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Rampage suspect to remain confined until trial

A military magistrate rules that the Army psychiatrist charged in one of the worst mass shootings on a U.S. military base will be held until trial.
/ Source: The Associated Press

The Army psychiatrist charged in one of the worst mass shootings on a U.S. military base will be confined until his military trial, initially staying in a hospital where he is recovering from gunshot wounds, his attorney said Saturday.

During a hearing at Maj. Nidal Hasan's hospital room in San Antonio on Saturday, a magistrate ruled that there was probable cause that Hasan committed the Nov. 5 shooting at Fort Hood, said his civilian attorney, John Galligan. Hasan has been at Brooke Army Medical Center since the shooting that killed 13 and wounded two dozen others.

Galligan said the judge also ordered Hasan to pretrial confinement, which usually means jail, until his court martial. The military justice system does not have bail for defendants.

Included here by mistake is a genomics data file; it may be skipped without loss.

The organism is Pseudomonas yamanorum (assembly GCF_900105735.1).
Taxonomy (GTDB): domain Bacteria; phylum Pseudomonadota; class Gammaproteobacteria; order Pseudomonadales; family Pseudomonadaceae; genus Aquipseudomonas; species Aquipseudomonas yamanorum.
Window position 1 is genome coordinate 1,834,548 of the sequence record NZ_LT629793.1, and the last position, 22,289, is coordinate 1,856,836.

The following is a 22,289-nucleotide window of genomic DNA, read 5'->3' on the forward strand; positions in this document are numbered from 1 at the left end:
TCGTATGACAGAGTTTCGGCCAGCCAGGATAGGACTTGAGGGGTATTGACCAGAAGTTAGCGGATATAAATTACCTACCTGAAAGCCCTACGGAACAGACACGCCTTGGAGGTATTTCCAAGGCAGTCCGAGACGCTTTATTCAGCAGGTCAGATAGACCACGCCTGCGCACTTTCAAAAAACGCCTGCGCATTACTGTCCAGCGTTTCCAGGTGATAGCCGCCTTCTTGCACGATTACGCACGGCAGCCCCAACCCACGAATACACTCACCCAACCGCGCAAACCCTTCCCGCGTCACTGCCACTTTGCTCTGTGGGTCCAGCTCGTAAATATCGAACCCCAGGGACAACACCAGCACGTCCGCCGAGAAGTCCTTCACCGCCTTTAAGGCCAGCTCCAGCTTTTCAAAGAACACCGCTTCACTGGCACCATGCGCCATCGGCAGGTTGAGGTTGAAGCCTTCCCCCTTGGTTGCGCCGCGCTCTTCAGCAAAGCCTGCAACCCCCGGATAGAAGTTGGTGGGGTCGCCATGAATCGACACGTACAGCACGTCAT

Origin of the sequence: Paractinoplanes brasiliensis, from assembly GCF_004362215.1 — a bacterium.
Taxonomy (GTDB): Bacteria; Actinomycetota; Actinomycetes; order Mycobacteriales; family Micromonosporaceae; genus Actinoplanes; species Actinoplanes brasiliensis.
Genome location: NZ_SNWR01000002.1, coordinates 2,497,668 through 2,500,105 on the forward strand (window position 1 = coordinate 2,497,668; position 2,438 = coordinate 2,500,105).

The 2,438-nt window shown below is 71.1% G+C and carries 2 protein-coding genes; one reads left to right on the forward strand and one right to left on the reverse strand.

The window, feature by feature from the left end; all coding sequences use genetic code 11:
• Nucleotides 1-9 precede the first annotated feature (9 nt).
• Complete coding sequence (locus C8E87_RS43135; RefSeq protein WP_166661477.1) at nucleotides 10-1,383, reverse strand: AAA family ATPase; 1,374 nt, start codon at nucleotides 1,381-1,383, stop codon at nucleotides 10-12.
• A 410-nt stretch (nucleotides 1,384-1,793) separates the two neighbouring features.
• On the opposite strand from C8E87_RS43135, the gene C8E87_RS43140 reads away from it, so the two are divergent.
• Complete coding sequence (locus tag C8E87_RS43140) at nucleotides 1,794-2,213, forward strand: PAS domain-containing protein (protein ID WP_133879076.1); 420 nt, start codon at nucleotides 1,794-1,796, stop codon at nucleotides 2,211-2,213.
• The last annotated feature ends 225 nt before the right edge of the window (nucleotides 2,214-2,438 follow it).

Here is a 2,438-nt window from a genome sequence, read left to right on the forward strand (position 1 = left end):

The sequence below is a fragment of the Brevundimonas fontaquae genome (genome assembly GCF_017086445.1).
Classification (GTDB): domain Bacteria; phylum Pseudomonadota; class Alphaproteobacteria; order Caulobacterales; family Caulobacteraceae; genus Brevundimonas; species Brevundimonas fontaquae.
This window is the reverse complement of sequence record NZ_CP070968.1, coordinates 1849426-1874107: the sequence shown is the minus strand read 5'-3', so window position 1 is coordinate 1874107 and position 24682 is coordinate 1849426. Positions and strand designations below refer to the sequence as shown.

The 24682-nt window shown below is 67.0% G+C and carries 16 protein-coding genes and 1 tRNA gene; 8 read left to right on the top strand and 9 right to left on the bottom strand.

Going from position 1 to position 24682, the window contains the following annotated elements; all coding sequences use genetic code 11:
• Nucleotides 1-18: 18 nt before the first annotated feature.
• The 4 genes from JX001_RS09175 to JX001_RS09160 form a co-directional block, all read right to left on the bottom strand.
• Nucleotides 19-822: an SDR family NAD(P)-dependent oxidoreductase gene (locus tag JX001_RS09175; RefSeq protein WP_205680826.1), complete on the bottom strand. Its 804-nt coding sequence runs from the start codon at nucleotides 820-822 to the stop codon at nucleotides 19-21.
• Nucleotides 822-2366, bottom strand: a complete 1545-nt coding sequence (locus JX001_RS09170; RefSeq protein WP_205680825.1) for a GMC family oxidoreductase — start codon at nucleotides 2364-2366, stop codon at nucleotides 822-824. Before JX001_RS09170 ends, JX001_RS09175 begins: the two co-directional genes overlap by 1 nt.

The magistrate ruled that Hasan will initially remain in the hospital, where he is in intensive care, Galligan said.

Saturday's hearing was closed to the media. Officials at Fort Hood, about 150 miles southwest of Fort Worth, declined to comment.

Galligan said Hasan has no feeling from the chest down and has limited movement in his arms. Hasan has been told his paralysis is permanent, his attorney said.

Hasan was shot by civilian members of Fort Hood's police force after the shooting spree in a crowded building where soldiers must go before they are deployed to finalize their wills, update their vaccinations and get vision and dental screenings.

Hasan has been under guard at the hospital, Galligan said, and military officials have not told him how the pretrial confinement status will change anything.

"I don't know what rights and privileges he had that will now be changed, such as visitors or if they'll open his mail," Galligan said. "There are still many issues that haven't been addressed."

Hasan has been charged with 13 counts of premeditated murder. Authorities have not said whether they will seek the death penalty, his attorney said.

Galligan said he is concerned about where Hasan will be moved once he's released from the hospital, but he does not know when that will happen.